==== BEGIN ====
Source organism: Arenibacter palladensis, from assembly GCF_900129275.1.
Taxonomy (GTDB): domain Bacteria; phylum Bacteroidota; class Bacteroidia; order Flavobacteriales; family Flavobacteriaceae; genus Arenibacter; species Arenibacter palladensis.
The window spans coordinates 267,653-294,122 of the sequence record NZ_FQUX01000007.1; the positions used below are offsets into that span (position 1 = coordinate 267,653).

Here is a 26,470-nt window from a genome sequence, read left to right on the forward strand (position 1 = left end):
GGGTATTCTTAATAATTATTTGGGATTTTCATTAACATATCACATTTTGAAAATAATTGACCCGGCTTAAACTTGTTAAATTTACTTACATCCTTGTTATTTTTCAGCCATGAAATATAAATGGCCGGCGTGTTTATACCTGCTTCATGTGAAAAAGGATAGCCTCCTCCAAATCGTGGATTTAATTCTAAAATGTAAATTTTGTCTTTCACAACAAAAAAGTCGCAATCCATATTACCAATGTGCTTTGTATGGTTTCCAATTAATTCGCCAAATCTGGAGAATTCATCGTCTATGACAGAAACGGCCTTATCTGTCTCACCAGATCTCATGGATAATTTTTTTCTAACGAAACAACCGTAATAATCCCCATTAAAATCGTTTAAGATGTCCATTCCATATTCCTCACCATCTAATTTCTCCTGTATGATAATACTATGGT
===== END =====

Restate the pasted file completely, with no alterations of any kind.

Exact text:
Source organism: Arenibacter palladensis, from assembly GCF_900129275.1.
Taxonomy (GTDB): domain Bacteria; phylum Bacteroidota; class Bacteroidia; order Flavobacteriales; family Flavobacteriaceae; genus Arenibacter; species Arenibacter palladensis.
The window spans coordinates 267,653-294,122 of the sequence record NZ_FQUX01000007.1; the positions used below are offsets into that span (position 1 = coordinate 267,653).

Here is a 26,470-nt window from a genome sequence, read left to right on the forward strand (position 1 = left end):
GGGTATTCTTAATAATTATTTGGGATTTTCATTAACATATCACATTTTGAAAATAATTGACCCGGCTTAAACTTGTTAAATTTACTTACATCCTTGTTATTTTTCAGCCATGAAATATAAATGGCCGGCGTGTTTATACCTGCTTCATGTGAAAAAGGATAGCCTCCTCCAAATCGTGGATTTAATTCTAAAATGTAAATTTTGTCTTTCACAACAAAAAAGTCGCAATCCATATTACCAATGTGCTTTGTATGGTTTCCAATTAATTCGCCAAATCTGGAGAATTCATCGTCTATGACAGAAACGGCCTTATCTGTCTCACCAGATCTCATGGATAATTTTTTTCTAACGAAACAACCGTAATAATCCCCATTAAAATCGTTTAAGATGTCCATTCCATATTCCTCACCATCTAATTTCTCCTGTATGATAATACTATGGT